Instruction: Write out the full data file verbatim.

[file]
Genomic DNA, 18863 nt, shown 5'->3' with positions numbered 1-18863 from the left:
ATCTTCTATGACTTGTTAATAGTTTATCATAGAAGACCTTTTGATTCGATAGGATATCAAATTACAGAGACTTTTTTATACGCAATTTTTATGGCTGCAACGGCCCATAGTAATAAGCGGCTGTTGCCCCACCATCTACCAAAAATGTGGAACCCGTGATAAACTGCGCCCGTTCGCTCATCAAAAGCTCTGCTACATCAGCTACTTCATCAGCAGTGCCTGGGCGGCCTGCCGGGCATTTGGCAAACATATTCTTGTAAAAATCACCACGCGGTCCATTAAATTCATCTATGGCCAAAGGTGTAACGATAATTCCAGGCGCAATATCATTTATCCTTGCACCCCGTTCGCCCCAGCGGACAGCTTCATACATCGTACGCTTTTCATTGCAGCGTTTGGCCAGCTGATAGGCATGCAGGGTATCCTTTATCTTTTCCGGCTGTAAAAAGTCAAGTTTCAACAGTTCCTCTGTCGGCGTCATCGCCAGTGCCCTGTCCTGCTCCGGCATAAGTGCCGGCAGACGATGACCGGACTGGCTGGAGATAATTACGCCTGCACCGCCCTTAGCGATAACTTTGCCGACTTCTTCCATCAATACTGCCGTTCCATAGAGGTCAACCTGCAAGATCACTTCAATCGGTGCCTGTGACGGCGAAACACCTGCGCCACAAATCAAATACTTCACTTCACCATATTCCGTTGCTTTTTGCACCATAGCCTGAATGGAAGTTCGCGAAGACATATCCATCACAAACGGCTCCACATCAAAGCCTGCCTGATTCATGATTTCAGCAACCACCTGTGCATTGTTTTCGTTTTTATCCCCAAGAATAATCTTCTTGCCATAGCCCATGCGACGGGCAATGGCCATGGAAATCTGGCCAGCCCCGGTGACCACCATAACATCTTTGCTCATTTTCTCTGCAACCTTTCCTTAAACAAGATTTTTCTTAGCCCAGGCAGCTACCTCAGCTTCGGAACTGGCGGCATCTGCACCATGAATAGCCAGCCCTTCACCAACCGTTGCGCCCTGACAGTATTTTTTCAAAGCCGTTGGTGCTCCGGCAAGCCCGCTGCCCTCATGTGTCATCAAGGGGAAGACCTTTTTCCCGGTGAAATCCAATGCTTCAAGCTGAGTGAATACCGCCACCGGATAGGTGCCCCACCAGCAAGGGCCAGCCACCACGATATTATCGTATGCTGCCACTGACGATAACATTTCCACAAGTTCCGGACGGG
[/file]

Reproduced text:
Genomic DNA, 18863 nt, shown 5'->3' with positions numbered 1-18863 from the left:
ATCTTCTATGACTTGTTAATAGTTTATCATAGAAGACCTTTTGATTCGATAGGATATCAAATTACAGAGACTTTTTTATACGCAATTTTTATGGCTGCAACGGCCCATAGTAATAAGCGGCTGTTGCCCCACCATCTACCAAAAATGTGGAACCCGTGATAAACTGCGCCCGTTCGCTCATCAAAAGCTCTGCTACATCAGCTACTTCATCAGCAGTGCCTGGGCGGCCTGCCGGGCATTTGGCAAACATATTCTTGTAAAAATCACCACGCGGTCCATTAAATTCATCTATGGCCAAAGGTGTAACGATAATTCCAGGCGCAATATCATTTATCCTTGCACCCCGTTCGCCCCAGCGGACAGCTTCATACATCGTACGCTTTTCATTGCAGCGTTTGGCCAGCTGATAGGCATGCAGGGTATCCTTTATCTTTTCCGGCTGTAAAAAGTCAAGTTTCAACAGTTCCTCTGTCGGCGTCATCGCCAGTGCCCTGTCCTGCTCCGGCATAAGTGCCGGCAGACGATGACCGGACTGGCTGGAGATAATTACGCCTGCACCGCCCTTAGCGATAACTTTGCCGACTTCTTCCATCAATACTGCCGTTCCATAGAGGTCAACCTGCAAGATCACTTCAATCGGTGCCTGTGACGGCGAAACACCTGCGCCACAAATCAAATACTTCACTTCACCATATTCCGTTGCTTTTTGCACCATAGCCTGAATGGAAGTTCGCGAAGACATATCCATCACAAACGGCTCCACATCAAAGCCTGCCTGATTCATGATTTCAGCAACCACCTGTGCATTGTTTTCGTTTTTATCCCCAAGAATAATCTTCTTGCCATAGCCCATGCGACGGGCAATGGCCATGGAAATCTGGCCAGCCCCGGTGACCACCATAACATCTTTGCTCATTTTCTCTGCAACCTTTCCTTAAACAAGATTTTTCTTAGCCCAGGCAGCTACCTCAGCTTCGGAACTGGCGGCATCTGCACCATGAATAGCCAGCCCTTCACCAACCGTTGCGCCCTGACAGTATTTTTTCAAAGCCGTTGGTGCTCCGGCAAGCCCGCTGCCCTCATGTGTCATCAAGGGGAAGACCTTTTTCCCGGTGAAATCCAATGCTTCAAGCTGAGTGAATACCGCCACCGGATAGGTGCCCCACCAGCAAGGGCCAGCCACCACGATATTATCGTATGCTGCCACTGACGATAACATTTCCACAAGTTCCGGACGGG